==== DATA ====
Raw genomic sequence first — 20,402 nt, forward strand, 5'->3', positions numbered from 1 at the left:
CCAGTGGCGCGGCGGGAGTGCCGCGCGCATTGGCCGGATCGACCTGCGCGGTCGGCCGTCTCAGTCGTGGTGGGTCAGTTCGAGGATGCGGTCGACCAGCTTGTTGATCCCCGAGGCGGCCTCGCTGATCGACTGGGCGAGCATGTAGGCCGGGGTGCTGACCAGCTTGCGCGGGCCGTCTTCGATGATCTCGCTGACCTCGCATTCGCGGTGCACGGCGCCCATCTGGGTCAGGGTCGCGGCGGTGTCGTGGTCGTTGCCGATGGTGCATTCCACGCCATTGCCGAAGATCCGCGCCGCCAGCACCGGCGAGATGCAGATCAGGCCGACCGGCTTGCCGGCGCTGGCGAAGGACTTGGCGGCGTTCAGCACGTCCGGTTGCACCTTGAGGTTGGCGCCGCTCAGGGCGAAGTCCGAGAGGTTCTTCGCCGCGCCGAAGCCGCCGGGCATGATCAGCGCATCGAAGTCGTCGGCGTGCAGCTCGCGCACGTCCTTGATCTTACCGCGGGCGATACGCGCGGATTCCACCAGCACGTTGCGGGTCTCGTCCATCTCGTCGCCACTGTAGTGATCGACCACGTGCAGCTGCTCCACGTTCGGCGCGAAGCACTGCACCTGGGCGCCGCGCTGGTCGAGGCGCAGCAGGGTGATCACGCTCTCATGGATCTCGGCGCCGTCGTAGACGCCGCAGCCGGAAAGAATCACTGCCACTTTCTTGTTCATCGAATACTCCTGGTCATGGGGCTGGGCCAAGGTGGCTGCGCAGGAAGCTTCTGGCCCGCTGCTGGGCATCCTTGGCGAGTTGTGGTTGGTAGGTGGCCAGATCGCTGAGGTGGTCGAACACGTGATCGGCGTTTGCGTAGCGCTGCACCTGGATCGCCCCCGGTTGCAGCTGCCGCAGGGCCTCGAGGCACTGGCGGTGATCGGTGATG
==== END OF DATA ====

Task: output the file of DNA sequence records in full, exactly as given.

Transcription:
Raw genomic sequence first — 20,402 nt, forward strand, 5'->3', positions numbered from 1 at the left:
CCAGTGGCGCGGCGGGAGTGCCGCGCGCATTGGCCGGATCGACCTGCGCGGTCGGCCGTCTCAGTCGTGGTGGGTCAGTTCGAGGATGCGGTCGACCAGCTTGTTGATCCCCGAGGCGGCCTCGCTGATCGACTGGGCGAGCATGTAGGCCGGGGTGCTGACCAGCTTGCGCGGGCCGTCTTCGATGATCTCGCTGACCTCGCATTCGCGGTGCACGGCGCCCATCTGGGTCAGGGTCGCGGCGGTGTCGTGGTCGTTGCCGATGGTGCATTCCACGCCATTGCCGAAGATCCGCGCCGCCAGCACCGGCGAGATGCAGATCAGGCCGACCGGCTTGCCGGCGCTGGCGAAGGACTTGGCGGCGTTCAGCACGTCCGGTTGCACCTTGAGGTTGGCGCCGCTCAGGGCGAAGTCCGAGAGGTTCTTCGCCGCGCCGAAGCCGCCGGGCATGATCAGCGCATCGAAGTCGTCGGCGTGCAGCTCGCGCACGTCCTTGATCTTACCGCGGGCGATACGCGCGGATTCCACCAGCACGTTGCGGGTCTCGTCCATCTCGTCGCCACTGTAGTGATCGACCACGTGCAGCTGCTCCACGTTCGGCGCGAAGCACTGCACCTGGGCGCCGCGCTGGTCGAGGCGCAGCAGGGTGATCACGCTCTCATGGATCTCGGCGCCGTCGTAGACGCCGCAGCCGGAAAGAATCACTGCCACTTTCTTGTTCATCGAATACTCCTGGTCATGGGGCTGGGCCAAGGTGGCTGCGCAGGAAGCTTCTGGCCCGCTGCTGGGCATCCTTGGCGAGTTGTGGTTGGTAGGTGGCCAGATCGCTGAGGTGGTCGAACACGTGATCGGCGTTTGCGTAGCGCTGCACCTGGATCGCCCCCGGTTGCAGCTGCCGCAGGGCCTCGAGGCACTGGCGGTGATCGGTGATG